Attorneys React To Supreme Court Patent Royalties CaseJune 22, 2015 – In The News
Gerard P. Norton was featured in the Law360 article, “Attorneys React To Supreme Court Patent Royalties Case.” Full text can be found in the June 22, 2015, issue, but a synopsis is below.
The U.S. Supreme Court recently ruled in Kimble vs. Marvel Enterprises that a half-century-old rule, which prohibits royalty agreements that continue after the expiration of patents, still stands.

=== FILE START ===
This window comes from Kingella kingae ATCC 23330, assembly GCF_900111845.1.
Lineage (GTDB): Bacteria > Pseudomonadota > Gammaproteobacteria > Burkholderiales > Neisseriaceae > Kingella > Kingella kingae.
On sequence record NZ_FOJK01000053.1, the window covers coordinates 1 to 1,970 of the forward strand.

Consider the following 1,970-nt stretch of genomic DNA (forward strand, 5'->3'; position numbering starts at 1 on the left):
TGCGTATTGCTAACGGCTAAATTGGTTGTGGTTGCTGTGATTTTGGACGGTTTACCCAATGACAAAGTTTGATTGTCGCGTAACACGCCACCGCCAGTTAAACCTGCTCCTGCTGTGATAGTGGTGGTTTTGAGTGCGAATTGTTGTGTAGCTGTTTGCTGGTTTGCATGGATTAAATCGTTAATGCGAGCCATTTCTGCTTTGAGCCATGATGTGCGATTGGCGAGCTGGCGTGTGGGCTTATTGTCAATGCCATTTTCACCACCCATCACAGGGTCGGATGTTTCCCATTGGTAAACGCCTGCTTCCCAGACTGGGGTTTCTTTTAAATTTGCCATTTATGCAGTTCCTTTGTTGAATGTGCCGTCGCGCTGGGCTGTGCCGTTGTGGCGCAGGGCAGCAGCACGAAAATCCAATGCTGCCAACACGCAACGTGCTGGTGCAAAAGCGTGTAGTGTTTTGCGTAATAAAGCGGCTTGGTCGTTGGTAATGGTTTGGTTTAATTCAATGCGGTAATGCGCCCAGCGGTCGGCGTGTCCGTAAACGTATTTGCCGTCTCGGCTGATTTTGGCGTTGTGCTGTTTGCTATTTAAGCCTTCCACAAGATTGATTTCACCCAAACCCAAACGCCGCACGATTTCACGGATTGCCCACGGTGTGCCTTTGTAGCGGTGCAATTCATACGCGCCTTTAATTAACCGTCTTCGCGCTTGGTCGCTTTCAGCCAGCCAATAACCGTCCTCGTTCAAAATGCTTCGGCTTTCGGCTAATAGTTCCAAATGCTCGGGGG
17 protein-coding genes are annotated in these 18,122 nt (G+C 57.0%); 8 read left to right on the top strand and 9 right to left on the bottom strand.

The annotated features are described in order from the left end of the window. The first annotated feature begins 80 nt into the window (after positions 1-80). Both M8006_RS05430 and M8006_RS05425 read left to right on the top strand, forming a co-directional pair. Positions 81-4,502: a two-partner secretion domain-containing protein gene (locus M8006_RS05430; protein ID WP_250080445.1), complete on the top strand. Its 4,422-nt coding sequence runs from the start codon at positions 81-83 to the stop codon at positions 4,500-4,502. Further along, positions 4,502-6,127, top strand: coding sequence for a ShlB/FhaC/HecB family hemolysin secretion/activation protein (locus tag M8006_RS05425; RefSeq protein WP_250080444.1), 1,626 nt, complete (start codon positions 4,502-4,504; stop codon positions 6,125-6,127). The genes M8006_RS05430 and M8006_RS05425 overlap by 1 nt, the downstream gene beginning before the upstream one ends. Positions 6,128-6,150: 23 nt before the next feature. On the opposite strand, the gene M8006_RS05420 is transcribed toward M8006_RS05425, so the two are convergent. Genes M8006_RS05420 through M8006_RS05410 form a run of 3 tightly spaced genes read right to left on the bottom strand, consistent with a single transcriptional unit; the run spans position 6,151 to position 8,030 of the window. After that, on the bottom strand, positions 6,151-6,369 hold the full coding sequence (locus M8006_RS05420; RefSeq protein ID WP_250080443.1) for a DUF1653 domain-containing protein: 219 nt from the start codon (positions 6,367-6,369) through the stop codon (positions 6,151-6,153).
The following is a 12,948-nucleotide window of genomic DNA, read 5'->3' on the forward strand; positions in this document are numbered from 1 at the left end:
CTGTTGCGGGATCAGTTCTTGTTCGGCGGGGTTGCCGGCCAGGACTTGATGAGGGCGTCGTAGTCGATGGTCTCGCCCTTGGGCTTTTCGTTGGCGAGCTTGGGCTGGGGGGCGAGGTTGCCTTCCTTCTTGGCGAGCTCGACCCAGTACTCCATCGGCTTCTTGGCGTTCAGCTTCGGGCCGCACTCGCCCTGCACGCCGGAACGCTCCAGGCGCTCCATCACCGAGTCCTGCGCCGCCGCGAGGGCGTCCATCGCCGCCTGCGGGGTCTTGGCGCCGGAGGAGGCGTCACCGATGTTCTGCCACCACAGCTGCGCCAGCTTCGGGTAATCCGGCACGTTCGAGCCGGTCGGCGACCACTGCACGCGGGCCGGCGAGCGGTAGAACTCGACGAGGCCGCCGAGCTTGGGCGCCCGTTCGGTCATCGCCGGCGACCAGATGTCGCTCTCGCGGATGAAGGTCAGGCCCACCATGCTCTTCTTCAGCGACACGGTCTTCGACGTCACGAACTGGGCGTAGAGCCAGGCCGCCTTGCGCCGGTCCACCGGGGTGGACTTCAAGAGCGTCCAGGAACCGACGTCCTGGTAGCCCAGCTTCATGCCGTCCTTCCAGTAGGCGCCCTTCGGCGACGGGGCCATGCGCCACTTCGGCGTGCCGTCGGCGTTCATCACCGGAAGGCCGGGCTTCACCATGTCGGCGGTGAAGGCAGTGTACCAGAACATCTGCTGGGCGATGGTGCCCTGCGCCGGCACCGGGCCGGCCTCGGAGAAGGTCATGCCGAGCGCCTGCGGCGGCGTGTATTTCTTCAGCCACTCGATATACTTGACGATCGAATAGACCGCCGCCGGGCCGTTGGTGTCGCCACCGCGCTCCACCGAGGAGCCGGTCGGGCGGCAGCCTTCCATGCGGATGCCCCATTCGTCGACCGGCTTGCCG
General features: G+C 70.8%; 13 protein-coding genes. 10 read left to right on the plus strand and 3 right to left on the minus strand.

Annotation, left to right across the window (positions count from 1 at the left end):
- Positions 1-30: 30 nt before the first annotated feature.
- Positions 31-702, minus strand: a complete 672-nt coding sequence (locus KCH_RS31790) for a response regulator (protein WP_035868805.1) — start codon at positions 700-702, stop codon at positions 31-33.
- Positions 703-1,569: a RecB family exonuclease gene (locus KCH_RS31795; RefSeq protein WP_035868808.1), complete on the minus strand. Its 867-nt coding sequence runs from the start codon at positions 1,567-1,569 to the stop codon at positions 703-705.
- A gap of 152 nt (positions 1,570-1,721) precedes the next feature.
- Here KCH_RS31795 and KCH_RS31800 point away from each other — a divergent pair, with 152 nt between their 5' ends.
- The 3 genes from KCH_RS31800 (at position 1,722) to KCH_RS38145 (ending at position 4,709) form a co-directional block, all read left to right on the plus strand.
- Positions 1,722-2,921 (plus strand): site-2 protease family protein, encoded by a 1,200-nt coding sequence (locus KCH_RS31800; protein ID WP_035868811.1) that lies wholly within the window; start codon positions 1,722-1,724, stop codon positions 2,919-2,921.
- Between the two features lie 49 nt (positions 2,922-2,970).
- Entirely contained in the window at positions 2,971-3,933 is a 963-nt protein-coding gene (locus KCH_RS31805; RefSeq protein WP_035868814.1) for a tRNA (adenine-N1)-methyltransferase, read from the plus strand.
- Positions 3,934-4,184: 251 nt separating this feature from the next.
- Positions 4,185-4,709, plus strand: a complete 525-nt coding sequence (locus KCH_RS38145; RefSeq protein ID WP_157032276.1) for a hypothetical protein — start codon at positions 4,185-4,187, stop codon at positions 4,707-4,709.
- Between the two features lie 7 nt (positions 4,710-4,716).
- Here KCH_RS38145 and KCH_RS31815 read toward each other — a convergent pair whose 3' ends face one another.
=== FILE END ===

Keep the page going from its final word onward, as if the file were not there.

When asked why this is significant, Gerard P. Norton said, “The Supreme Court’s ruling [Monday] in Kimble v. Marvel upholding the court’s 1964 decision in Brulotte provides clarity to those involved in transactional work regarding existing and future licensing agreements involving a patent component. Prior to today, the practitioner would likely mutter, 'I know of Brulotte, I understand Brulotte — an almost excruciatingly simple holding stating that collection of royalties from a licensee post-patent expiration is "unlawful per se" — but I wonder, given the general disdain for Brulotte in numerous lower courts, whether some 50 years later this basic concept would pass muster of Supreme Court review.' Today, the court put any such apprehension to rest. At the end of the day, a 6-3 majority resolved that the doctrine of stare decisis required Brulotte to stand, with the majority concluding that there was no compelling reason to disturb the earlier ruling (and in fact noting several well-heeded examples which allow the parties licensing flexibility with Brulotte in mind), instead placing any such future action regarding Brulotte at the doorstep of Congress. For better or worse, at least we have clarity — maybe for another 50 years.”